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A mathematical curve, drawn on a graph, that represents what the demand for a commodity would be if its price ranged anywhere from zero to infinity. The point at which it intersects the supply curve for the same commodity supposedly establishes the price of the commodity in a free market. (See supply and demand.)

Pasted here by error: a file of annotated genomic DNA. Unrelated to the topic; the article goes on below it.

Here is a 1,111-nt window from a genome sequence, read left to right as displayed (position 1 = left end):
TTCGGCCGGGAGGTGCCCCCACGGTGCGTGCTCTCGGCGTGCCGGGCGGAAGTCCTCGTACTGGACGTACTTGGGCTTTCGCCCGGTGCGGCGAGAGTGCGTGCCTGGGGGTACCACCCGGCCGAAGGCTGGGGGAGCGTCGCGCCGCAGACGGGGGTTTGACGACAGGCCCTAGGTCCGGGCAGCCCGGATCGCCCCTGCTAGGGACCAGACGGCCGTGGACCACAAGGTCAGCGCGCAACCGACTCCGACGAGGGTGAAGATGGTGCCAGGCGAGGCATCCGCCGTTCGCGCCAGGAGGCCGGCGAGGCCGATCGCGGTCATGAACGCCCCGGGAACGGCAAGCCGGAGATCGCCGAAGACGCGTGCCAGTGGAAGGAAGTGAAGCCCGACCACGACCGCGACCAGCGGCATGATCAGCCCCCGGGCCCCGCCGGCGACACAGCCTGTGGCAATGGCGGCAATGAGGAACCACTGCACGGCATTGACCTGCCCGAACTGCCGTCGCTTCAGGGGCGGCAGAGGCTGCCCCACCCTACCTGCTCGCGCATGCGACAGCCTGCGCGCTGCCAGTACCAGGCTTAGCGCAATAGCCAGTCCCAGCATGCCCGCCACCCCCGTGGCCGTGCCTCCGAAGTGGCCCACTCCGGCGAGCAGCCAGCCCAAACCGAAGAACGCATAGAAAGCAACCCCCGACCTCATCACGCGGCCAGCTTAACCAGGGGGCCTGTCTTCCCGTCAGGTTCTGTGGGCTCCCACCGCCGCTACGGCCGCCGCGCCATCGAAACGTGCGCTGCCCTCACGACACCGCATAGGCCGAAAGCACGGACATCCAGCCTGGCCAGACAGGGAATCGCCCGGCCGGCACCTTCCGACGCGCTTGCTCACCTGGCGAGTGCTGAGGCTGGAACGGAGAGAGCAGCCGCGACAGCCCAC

in economics, a graphic representation of the relationship between product price and the quantity of the product demanded. It is drawn with price on the vertical axis of the graph and quantity demanded on the horizontal axis. With few exceptions, the demand curve is delineated as sloping downward from left to right because price and quantity demanded are inversely related (i.e., the lower the price of a product, the higher the demand or number of sales). This relationship is contingent on certain ceteris paribus (other things equal) conditions remaining constant. Such conditions include the number of consumers in the market, consumer tastes or preferences, prices of substitute goods, consumer price expectations, and personal income. A change in one or more of these conditions causes a change in demand, which is reflected by a shift in the location of the demand curve. A shift to the left indicates a decrease in demand, while a movement to the right an increase. Compare supply curve.